Coast Rica improves ranking in global competitiveness

The most recent Global Competitiveness Report ranks Costa Rica number 57 out of 144 countries.

This position places the country second in Central America after Panamá which ranked 40. Guatemala followed at 83, Honduras at 90, El Salvador at 101 and finally Nicaragua at 108.

Costa Rica rose four places from last year. The report cites a lower budget deficit, a decrease in government debt, well-functioning public institutions and an increase in information and communication technology as reasons for the better position.

However, according to the World Economic Forum, the government spends wastefully, politicians are untrustworthy, infrastructure is poor, business startup procedures are too lengthy and there is little availability of business financing.

Jaime Molina, the Unión Costarricense de Cámaras y Asociaciones del Sector Empresarial Privado president, notes that the country has improved worldwide from position 66 to 57 in the index, but called for a law of contingency power that would allow more private renewable energy and would avoid the use of the backup heat for discussion and adoption.

The union of chambers has pointed out that it is urgent to work and provide long-term solutions to promote the development of energy, infrastructure, security and reduce excessive formalities.

Also, the group is working with public officials to eliminate unnecessary procedures and shorten the time taken to analyze the procedures for the approval of credits.

In regards to gaining the population’s respect, the union pointed out that it is imperative to define rules and establish clear and concise controls, in order to promote a favorable climate for investment and employment generation.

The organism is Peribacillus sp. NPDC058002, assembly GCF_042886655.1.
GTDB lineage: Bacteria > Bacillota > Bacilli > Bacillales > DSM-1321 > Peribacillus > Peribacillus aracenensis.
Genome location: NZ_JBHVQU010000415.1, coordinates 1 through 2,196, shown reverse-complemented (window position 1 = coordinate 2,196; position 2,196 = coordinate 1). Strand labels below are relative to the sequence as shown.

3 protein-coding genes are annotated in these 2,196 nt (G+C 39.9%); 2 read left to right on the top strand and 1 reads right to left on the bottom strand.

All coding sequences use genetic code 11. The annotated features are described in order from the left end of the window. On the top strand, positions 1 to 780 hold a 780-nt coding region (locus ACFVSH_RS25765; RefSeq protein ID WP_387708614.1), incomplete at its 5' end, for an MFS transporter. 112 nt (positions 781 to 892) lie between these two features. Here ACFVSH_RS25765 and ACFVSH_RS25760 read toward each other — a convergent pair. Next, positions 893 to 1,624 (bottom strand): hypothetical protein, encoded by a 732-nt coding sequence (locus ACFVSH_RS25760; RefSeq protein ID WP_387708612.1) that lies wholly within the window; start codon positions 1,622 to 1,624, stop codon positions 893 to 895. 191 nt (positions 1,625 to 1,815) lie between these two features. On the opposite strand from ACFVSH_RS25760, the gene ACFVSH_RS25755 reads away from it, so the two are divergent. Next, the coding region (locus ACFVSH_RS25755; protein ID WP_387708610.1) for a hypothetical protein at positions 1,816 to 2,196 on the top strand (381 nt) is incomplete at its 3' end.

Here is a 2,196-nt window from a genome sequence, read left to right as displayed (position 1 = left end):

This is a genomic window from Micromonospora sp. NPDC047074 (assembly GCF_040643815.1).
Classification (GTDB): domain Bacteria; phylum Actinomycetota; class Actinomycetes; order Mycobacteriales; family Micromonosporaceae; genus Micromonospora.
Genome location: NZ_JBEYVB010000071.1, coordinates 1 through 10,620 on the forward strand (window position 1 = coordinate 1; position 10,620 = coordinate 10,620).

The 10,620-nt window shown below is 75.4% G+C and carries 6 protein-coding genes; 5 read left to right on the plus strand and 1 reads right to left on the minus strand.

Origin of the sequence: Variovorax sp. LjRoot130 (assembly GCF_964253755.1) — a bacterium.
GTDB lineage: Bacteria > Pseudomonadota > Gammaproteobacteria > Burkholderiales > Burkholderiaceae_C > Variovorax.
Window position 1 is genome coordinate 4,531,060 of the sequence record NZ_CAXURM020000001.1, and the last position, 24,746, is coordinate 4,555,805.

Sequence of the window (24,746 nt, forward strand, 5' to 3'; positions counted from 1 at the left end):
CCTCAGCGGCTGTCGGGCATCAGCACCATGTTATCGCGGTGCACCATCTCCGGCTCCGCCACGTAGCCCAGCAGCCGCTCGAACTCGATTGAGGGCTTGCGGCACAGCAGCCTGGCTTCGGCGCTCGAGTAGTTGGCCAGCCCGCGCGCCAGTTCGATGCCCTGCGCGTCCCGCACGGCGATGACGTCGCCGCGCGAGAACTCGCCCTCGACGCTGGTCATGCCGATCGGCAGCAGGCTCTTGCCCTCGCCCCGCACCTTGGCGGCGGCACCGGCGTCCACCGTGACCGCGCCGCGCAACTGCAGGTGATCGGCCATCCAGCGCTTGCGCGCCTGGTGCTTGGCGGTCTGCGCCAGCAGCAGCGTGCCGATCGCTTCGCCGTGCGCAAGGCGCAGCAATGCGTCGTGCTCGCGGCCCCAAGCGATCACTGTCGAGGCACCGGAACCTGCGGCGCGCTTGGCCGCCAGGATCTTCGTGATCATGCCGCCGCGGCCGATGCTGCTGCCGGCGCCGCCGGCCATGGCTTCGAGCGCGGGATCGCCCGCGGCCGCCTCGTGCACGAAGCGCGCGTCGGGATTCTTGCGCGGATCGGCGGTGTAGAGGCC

Molina praised the work of entrepreneurs who are working to develop the country. Their success is proven by the several indicators measured by the economic forum that show progress, notably those relating to innovation and the use of new technologies, he said.

The United States fell two positions to seventh. The decline was linked to what the report called unaddressed weaknesses such as a distrust in politicians, lack of confidence in the governments ability to not interfere in private sectors, and wasteful spending by the government. Also, the United States macroeconomy is unstable, according to the index.

On the other hand, U.S. companies are still considered to be highly sophisticated and innovative, labor markets are flexible and the scale opportunities afforded by the size of the domestic economy which is the largest in the world make the country still competitive, the report said.

Switzerland continues to hold first place scoring hight marks in all categories due to the countries strengths in innovation, efficiency in the labor market, and the sophistication of its business section. Switzerland’s scientific research institutions are also regarded as among the world’s best.

It is followed by Singapore, Finland, Sweden and the Netherlands to finish the top five.

Despite the many positives of each country, the overall world economy is weak. Global growth remains historically low for the second year in a row and is expected to slow even more in the upcoming year. Still, emerging and developing countries continue to grow faster than advanced economies, steadily closing the income gap, said the World Economic Forum.

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